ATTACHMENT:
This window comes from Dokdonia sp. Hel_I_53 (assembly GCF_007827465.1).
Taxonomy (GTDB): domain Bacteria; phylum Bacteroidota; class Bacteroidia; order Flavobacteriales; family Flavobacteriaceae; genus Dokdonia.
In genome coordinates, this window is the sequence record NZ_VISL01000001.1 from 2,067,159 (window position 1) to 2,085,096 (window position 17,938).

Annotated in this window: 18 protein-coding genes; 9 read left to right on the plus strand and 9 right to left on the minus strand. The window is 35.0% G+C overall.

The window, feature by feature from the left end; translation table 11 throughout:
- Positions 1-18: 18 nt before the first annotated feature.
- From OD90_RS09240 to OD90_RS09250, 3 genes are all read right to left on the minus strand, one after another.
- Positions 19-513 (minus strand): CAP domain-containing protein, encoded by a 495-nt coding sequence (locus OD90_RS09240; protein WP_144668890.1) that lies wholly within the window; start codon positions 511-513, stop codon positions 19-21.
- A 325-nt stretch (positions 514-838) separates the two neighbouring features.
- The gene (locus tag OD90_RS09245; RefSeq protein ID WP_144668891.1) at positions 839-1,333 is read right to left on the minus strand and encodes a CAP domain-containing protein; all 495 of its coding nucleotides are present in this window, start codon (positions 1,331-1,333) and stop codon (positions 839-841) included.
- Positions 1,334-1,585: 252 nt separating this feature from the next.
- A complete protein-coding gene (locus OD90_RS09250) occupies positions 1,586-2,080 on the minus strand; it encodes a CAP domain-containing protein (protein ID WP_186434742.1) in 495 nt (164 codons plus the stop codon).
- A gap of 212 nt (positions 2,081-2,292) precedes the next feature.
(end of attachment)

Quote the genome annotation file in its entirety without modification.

This window comes from Dokdonia sp. Hel_I_53 (assembly GCF_007827465.1).
Taxonomy (GTDB): domain Bacteria; phylum Bacteroidota; class Bacteroidia; order Flavobacteriales; family Flavobacteriaceae; genus Dokdonia.
In genome coordinates, this window is the sequence record NZ_VISL01000001.1 from 2,067,159 (window position 1) to 2,085,096 (window position 17,938).

Annotated in this window: 18 protein-coding genes; 9 read left to right on the plus strand and 9 right to left on the minus strand. The window is 35.0% G+C overall.

The window, feature by feature from the left end; translation table 11 throughout:
- Positions 1-18: 18 nt before the first annotated feature.
- From OD90_RS09240 to OD90_RS09250, 3 genes are all read right to left on the minus strand, one after another.
- Positions 19-513 (minus strand): CAP domain-containing protein, encoded by a 495-nt coding sequence (locus OD90_RS09240; protein WP_144668890.1) that lies wholly within the window; start codon positions 511-513, stop codon positions 19-21.
- A 325-nt stretch (positions 514-838) separates the two neighbouring features.
- The gene (locus tag OD90_RS09245; RefSeq protein ID WP_144668891.1) at positions 839-1,333 is read right to left on the minus strand and encodes a CAP domain-containing protein; all 495 of its coding nucleotides are present in this window, start codon (positions 1,331-1,333) and stop codon (positions 839-841) included.
- Positions 1,334-1,585: 252 nt separating this feature from the next.
- A complete protein-coding gene (locus OD90_RS09250) occupies positions 1,586-2,080 on the minus strand; it encodes a CAP domain-containing protein (protein ID WP_186434742.1) in 495 nt (164 codons plus the stop codon).
- A gap of 212 nt (positions 2,081-2,292) precedes the next feature.